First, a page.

Those with pacemakers or implantable defibrillators should not use PTNS, nor should those who are prone to excessive bleeding, have nerve damage, or pregnant.
There are a number of medications that affect bladder control in different ways, and many can help reduce or prevent leakage. Some prevent abnormal nerve signals that destabilize the bladder’s muscle contractions, while others relax the bladder or cause irritation or infection to dissipate.
Several devices and procedures are available to help stabilize the bladder, urethra, and prostate, with varying levels of non-invasive to surgical procedures open to patients.
Males slings, like their female counterpart, can improve incontinence by providing support for the urethra and ensuring it does not pass urine until the patient consciously decides to do so.
Urinary incontinence caused by underlying prostate issues have a variety of remedies available, ranging from Urolift, which gently moves the enlarged prostate out of the way of the urethra, to more drastic options, such as removal of part of the offending tissue.
An artificial sphincter is a device that mimics the musculature of the sphincter. It is a surgical implanted ring that encircles the urethra, and can me manually inflated to close around the urethra to prevent leakage. It is not as common, but is very successful in carefully selected patients.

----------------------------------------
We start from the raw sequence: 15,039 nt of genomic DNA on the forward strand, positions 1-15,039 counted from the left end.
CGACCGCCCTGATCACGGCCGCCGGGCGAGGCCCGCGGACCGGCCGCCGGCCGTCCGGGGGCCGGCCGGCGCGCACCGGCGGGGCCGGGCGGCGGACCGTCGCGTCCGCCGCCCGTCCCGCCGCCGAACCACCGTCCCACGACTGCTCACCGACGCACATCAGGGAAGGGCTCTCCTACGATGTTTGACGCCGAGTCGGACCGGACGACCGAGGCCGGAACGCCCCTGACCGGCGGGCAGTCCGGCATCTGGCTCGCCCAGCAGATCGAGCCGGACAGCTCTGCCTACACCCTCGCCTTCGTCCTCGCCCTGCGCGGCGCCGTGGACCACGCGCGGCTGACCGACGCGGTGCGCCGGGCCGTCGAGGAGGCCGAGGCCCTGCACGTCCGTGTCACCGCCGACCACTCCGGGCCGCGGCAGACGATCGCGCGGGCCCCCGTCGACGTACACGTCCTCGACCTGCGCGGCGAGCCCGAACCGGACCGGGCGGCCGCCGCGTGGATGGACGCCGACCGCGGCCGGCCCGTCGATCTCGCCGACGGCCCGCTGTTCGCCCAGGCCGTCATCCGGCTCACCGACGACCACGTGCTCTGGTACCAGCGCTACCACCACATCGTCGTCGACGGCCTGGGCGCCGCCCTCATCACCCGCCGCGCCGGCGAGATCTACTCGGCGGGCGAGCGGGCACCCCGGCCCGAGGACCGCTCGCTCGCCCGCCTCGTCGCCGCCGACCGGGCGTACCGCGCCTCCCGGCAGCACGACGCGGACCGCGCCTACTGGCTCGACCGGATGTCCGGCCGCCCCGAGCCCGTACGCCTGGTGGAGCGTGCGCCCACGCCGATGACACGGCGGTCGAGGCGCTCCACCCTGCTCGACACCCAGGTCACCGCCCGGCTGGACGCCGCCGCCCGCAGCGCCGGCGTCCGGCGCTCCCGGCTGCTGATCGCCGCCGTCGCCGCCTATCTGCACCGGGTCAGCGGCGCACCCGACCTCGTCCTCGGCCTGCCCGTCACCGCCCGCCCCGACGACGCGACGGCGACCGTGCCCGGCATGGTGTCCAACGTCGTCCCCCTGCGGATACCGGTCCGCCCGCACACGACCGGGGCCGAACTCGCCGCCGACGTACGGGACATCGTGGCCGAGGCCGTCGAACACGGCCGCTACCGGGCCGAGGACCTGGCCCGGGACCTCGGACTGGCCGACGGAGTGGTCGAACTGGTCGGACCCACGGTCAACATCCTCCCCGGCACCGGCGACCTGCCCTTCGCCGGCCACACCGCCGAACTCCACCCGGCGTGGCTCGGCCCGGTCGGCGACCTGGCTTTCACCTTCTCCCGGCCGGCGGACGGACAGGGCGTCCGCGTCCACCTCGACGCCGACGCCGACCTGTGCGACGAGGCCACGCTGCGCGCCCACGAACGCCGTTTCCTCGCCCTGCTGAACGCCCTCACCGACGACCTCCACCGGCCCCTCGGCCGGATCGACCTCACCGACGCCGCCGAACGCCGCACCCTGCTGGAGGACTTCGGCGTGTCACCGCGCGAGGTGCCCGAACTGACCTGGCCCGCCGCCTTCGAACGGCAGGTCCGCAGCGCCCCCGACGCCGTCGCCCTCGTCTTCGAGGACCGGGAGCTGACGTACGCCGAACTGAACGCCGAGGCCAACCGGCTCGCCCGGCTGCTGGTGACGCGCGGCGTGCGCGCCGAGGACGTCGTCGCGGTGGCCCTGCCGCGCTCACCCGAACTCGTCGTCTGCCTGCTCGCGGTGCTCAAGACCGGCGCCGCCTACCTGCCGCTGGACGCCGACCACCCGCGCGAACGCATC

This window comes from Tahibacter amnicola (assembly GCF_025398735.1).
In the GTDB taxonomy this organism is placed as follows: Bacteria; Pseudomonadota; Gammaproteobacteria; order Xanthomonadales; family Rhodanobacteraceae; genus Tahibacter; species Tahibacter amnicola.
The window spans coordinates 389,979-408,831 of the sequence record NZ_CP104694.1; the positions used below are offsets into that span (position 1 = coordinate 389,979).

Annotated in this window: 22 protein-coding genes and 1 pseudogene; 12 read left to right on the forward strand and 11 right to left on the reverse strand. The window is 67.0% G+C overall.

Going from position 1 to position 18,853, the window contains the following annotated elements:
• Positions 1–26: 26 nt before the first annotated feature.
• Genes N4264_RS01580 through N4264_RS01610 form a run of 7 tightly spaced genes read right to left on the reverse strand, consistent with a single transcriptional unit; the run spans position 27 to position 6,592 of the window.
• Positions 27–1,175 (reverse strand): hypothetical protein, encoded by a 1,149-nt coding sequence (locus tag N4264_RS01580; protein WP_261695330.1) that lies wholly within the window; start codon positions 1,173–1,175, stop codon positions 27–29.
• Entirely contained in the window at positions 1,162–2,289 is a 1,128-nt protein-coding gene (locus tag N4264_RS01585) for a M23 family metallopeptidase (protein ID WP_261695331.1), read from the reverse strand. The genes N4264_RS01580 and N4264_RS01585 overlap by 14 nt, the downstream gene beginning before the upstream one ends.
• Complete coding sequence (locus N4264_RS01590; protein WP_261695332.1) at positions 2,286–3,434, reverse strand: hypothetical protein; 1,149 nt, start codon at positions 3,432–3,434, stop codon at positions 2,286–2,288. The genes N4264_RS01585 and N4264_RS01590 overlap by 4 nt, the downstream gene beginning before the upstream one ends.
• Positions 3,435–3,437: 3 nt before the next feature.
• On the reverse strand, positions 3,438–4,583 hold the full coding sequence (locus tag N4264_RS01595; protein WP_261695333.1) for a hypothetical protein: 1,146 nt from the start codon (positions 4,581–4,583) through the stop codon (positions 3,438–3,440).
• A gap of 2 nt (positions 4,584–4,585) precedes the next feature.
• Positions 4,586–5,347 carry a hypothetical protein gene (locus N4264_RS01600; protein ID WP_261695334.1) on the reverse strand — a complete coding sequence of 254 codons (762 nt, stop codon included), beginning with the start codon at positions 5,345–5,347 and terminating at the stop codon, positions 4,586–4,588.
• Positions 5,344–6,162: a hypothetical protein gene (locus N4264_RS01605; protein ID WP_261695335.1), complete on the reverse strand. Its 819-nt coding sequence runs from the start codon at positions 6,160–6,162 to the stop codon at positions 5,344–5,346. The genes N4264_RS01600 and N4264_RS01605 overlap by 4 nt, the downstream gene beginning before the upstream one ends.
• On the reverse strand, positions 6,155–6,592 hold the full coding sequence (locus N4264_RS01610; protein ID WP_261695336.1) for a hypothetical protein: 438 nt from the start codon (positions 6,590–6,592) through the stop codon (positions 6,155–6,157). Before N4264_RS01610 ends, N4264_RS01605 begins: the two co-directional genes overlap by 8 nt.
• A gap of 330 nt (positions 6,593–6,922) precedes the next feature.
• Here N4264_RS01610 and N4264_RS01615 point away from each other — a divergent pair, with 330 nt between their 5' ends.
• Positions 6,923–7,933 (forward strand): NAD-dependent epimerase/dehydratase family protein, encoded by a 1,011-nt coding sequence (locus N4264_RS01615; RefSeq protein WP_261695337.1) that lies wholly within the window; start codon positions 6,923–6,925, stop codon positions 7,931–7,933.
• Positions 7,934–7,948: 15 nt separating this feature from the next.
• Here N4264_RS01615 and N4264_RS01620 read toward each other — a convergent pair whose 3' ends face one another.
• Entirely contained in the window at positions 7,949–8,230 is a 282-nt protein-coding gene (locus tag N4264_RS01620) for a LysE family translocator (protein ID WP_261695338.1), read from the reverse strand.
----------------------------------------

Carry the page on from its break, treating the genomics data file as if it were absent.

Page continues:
This range of therapies briefly described here should suggest to the reader a single therapy is seldom employed to treat the UI. Instead combinations of these therapies are tailored to meet the condition and needs of the patient after extensive consultation, usually with several specialists in the varying aspects of UI therapy.
How can I prevent male incontinence?
Many events and choices in life can lead to urinary incontinence. Being overweight, weakened pelvic floor muscles, an unhealthy diet, and even smoking can do it. Thankfully, behavioral changes can help prevent incontinence. Pelvic muscles are the same as any other muscle: when they get weaker, they can be strengthened and make more efficient. Men can use pelvic muscle exercises, such as Kegel exercises to regain bladder control. Ask your physician for information on these exercises.